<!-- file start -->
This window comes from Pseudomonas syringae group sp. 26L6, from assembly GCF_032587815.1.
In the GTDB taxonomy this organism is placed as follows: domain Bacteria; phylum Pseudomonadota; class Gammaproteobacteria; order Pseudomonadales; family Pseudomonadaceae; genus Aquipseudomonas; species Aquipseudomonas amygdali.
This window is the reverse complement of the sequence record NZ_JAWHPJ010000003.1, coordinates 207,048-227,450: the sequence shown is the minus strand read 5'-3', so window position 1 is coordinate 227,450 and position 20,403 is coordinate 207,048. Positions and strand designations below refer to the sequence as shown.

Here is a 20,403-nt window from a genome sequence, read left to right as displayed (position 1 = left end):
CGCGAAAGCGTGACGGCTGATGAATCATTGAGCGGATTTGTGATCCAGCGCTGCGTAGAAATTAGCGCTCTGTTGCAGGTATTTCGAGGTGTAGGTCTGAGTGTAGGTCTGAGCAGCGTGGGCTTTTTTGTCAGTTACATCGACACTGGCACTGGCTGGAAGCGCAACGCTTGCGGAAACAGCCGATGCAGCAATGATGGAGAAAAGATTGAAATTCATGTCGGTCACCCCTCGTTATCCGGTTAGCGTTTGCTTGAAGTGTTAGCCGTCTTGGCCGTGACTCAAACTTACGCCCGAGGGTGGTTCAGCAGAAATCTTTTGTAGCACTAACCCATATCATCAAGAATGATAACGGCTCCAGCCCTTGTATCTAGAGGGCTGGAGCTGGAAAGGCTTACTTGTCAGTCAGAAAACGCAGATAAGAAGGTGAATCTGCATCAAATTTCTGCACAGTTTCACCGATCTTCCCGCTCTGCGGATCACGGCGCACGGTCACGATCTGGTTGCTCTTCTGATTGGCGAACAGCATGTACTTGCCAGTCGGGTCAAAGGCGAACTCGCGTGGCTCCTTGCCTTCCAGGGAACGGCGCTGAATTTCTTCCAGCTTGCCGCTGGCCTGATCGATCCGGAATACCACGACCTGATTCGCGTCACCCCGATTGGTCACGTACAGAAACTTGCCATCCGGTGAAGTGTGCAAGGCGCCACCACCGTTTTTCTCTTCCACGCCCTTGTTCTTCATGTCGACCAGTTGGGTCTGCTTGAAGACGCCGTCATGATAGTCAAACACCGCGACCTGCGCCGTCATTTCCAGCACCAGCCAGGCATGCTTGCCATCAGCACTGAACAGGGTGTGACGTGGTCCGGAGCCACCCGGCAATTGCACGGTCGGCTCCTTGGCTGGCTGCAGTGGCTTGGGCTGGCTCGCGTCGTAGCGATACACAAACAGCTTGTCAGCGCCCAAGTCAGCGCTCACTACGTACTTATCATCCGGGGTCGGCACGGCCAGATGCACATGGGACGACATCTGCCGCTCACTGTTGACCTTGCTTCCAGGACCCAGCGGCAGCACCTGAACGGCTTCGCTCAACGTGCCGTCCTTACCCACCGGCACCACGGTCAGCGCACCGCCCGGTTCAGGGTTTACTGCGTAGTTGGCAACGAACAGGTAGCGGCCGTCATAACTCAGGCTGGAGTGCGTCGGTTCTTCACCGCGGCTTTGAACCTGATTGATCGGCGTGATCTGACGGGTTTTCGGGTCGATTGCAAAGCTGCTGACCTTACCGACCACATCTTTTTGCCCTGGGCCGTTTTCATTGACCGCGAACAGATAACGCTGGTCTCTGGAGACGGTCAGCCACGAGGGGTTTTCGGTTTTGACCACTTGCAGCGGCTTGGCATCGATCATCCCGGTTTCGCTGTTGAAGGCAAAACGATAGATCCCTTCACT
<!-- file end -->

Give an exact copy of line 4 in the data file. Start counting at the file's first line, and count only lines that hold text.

Here is a 20,403-nt window from a genome sequence, read left to right as displayed (position 1 = left end):